“For an advanced country like the UK, industrial policy clearly has to support both innovation and the development of competitive production capabilities that can convert ideas and knowledge into marketable products. There is no question therefore that industrial policy must have a focus on supporting innovation and the development of new knowledge. This involves investment in public bodies such as universities as well as in networks linking public and private players engaged in innovation. Countries such as the UK still have a lead over most emerging Asian countries in the organization of innovation, though there may be particular strategies of financing or organizing innovation that may be worth looking at. However, the second plank of any effective industrial policy has to be the development of competitive manufacturing capabilities so that good ideas and technologies can be converted into competitive products. Here the UK can learn a lot about the types of problems countries can face when they try to acquire (or, in the case of the UK, re-acquire) firm-level competitive capabilities. Britain’s gradual loss of manufacturing competitiveness after the Second World War was exacerbated after the 1980s in the context of rapid de-industrialization. The country lost much of the tacit knowledge embedded in the organizational routines of manufacturing firms, and as a result fell even further behind in terms of its capacity to regain a broad base of competitive firms. The experience of Asian industrial policy shows that the achievement of competitiveness in new sectors and technologies can be a difficult problem to crack. The two planks of industrial policy are closely connected because without a broad base of firms that can organize production competitively, a successful innovation strategy will simply result in the offshoring of manufacturing somewhere else.”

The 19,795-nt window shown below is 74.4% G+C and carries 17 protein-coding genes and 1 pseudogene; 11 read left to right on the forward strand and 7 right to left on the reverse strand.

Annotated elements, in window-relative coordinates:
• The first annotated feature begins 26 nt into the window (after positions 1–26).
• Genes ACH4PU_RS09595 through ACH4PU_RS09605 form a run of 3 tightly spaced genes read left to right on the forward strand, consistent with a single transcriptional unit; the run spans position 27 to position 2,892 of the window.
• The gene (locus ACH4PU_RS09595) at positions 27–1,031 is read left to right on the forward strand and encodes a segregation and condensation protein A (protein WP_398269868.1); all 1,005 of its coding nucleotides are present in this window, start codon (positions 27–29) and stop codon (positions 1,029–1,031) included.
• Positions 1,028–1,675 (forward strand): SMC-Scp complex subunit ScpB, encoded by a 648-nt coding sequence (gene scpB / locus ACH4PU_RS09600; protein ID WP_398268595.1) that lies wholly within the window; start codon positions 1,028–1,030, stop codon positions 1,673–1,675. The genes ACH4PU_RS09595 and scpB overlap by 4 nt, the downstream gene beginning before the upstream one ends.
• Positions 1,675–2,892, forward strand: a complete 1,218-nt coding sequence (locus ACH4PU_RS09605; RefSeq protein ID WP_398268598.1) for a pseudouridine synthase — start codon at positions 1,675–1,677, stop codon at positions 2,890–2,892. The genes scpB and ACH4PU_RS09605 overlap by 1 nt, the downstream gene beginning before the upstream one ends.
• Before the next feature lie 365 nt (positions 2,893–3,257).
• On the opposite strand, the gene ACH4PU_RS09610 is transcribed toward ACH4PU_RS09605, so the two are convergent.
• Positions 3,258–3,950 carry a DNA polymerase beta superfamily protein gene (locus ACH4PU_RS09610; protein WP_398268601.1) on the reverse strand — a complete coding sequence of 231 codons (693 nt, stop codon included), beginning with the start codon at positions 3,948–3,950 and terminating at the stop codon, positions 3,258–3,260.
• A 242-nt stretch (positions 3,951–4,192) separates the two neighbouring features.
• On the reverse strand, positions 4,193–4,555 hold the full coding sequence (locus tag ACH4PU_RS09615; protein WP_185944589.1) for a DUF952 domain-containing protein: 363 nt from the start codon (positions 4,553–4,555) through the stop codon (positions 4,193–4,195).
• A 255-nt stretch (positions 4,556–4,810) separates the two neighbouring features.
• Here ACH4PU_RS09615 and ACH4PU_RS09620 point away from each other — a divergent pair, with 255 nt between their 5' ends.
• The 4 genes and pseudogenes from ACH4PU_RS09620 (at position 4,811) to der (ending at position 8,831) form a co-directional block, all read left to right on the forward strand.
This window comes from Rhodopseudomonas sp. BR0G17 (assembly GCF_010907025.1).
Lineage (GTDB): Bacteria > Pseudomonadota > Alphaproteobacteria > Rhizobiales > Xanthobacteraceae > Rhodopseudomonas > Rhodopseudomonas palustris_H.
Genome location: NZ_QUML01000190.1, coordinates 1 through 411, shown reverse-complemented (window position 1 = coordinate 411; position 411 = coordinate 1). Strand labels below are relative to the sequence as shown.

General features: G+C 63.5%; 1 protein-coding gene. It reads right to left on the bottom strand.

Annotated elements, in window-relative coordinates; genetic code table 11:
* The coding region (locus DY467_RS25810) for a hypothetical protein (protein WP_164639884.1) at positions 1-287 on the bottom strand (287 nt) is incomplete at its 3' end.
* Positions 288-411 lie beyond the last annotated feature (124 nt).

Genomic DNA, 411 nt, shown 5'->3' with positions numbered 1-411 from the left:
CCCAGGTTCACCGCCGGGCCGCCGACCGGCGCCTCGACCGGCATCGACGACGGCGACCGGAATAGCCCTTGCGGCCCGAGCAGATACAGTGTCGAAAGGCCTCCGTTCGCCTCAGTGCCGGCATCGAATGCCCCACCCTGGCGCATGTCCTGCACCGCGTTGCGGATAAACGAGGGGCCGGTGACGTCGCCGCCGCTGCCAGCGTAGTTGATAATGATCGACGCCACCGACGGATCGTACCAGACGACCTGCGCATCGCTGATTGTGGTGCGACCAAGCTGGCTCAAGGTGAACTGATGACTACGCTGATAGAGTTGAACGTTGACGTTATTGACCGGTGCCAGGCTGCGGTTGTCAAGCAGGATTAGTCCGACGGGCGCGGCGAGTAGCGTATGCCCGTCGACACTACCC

Mushtaq Khan (2015), The Role of Industrial Policy- Lessons from Asia, in David Bailey, Keith Cowling, and Philip R. Tomlinson, New Perspectives on Industrial Policy for a Modern Britain, Oxford University Press, p.80.